Which brings me to the writing. At times, it is breathtaking:
There are times, he would tell the Reshtar, when we are in the midst of life- moments of confrontation with birth or death, or moments of beauty when nature or love is fully revealed, or moments of terrible loneliness- times when a holy and awesome awareness comes upon us. It may come as a deep inner stillness or as a rush of overflowing emotion. It may seem to come from beyond us, without any provocation, or from within us, evoked by music or a sleeping child. If we open our hearts at such moments, creation reveals itself to us in all its unity and fullness. And when we return from such a moment of awareness, our hearts long to find some way to capture it in words forever, so that we can remain faithful to its higher truth.
He would tell the Reshtar: When my people search for a name to give to the truth we feel at those moments, we call it God, and when we capture that understanding in timeless poetry, we call it praying.
And that’s all I’m going to say about that.
Before I get into my final thoughts, I should probably insert a warning. I don’t usually like to read other reviews until after I have written mine, but there is something in the book that could be a deal breaker and I was curious as to whether or not others included that detail. Enough do, so I don’t feel obligated to mention it here because it is a spoiler. If there is a topic or situation that is an absolute deal breaker for you, please read some of the negative reviews on Goodreads.
In all honesty, I cannot possibly do this book justice. It took me a long time to finally write this review and now that it is almost finished, it seems unacceptably inadequate. I know, those of you who read The Dinner and The Casual Vacancy because they were on my top ten list and then hated them are raising an eyebrow right now. All I can say is give it a shot; if you don’t like it, feel free to yell at me in the comments.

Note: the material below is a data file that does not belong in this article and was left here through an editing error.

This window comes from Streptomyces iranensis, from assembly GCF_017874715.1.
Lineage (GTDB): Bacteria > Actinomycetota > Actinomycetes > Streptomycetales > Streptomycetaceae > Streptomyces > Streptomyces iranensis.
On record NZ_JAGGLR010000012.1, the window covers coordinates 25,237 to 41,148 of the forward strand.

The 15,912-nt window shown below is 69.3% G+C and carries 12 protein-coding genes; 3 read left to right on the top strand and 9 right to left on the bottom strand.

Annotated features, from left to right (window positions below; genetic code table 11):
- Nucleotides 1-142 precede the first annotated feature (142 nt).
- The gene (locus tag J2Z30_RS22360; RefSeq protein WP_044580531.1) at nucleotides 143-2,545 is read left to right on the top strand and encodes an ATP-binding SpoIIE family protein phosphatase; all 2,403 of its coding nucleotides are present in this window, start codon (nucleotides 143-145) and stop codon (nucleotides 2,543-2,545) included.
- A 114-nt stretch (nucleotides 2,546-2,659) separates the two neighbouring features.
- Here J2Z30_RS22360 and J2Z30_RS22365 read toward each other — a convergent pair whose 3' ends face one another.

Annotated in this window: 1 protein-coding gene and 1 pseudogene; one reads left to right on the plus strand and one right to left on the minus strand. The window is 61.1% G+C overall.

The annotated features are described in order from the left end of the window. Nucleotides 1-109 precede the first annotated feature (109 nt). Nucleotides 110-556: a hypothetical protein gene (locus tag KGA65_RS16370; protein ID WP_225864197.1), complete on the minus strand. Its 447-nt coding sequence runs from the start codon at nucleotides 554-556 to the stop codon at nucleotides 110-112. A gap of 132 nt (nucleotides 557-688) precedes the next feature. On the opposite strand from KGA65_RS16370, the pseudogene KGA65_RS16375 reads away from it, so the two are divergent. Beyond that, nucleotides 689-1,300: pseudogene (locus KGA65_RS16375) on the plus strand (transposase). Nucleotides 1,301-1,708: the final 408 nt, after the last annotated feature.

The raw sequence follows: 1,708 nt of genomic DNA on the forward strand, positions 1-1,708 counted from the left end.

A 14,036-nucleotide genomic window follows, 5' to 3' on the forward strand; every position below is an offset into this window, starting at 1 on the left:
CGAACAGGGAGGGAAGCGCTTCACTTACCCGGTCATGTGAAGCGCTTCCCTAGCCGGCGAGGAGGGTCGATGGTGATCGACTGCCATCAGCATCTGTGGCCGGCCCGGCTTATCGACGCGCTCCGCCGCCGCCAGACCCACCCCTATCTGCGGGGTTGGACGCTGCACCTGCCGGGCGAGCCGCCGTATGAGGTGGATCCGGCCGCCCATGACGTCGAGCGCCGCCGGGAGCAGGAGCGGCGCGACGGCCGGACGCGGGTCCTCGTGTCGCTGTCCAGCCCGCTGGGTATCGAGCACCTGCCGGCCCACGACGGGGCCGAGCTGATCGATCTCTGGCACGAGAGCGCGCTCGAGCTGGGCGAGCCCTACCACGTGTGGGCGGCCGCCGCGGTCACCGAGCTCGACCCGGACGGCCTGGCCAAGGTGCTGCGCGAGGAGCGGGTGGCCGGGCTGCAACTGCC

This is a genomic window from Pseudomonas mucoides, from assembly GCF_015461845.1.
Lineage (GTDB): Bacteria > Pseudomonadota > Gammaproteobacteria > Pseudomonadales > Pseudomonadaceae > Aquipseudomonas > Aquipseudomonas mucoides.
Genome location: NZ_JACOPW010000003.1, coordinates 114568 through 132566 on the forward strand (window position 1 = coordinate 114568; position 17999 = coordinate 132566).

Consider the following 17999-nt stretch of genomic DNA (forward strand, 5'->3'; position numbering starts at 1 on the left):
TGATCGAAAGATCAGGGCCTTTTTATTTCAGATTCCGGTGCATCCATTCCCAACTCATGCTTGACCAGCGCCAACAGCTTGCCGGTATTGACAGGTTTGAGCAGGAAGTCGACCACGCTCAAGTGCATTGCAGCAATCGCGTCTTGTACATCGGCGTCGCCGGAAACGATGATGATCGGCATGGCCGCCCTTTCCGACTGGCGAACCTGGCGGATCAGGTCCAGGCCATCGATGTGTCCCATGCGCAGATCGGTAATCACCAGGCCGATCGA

Reza Aslan said in his infamous CNN interview, “If you are a violent person, your Islam, your Judaism, your Christianity, your Hinduism, your Buddhism will be violent… people are violent or peaceful and that depends on their politics, their social world, the way they see their communities, the way they see themselves.” I think The Sparrow has the same potential. If you are an atheist, you may walk away from The Sparrow with the message that religion and belief in God is dangerous. If you are agnostic, you may walk away from The Sparrow with the message that “the one thing an agnostic knows for sure is: you never know” Children of God. If you are a believer, you may walk away from The Sparrow still embracing that God does indeed have a plan and we will never understand it.
No matter how much we have evolved as a race, I believe that humans, deep down, still see themselves as the center of the universe. From our perspective, we are. And that’s what it all comes down to- perspective. Regardless of the author’s intent, what the reader takes away will come down to perspective. At the very least, hopefully an appreciation and interest in other points of view will tag along. At most, maybe you will be haunted by the tragic beauty of this amazing story.
One thing I can tell you for sure- The Sparrow sang to me. After all, from my perspective, it is a love song.
Reviewed by Christina Galvez
April 7, 2015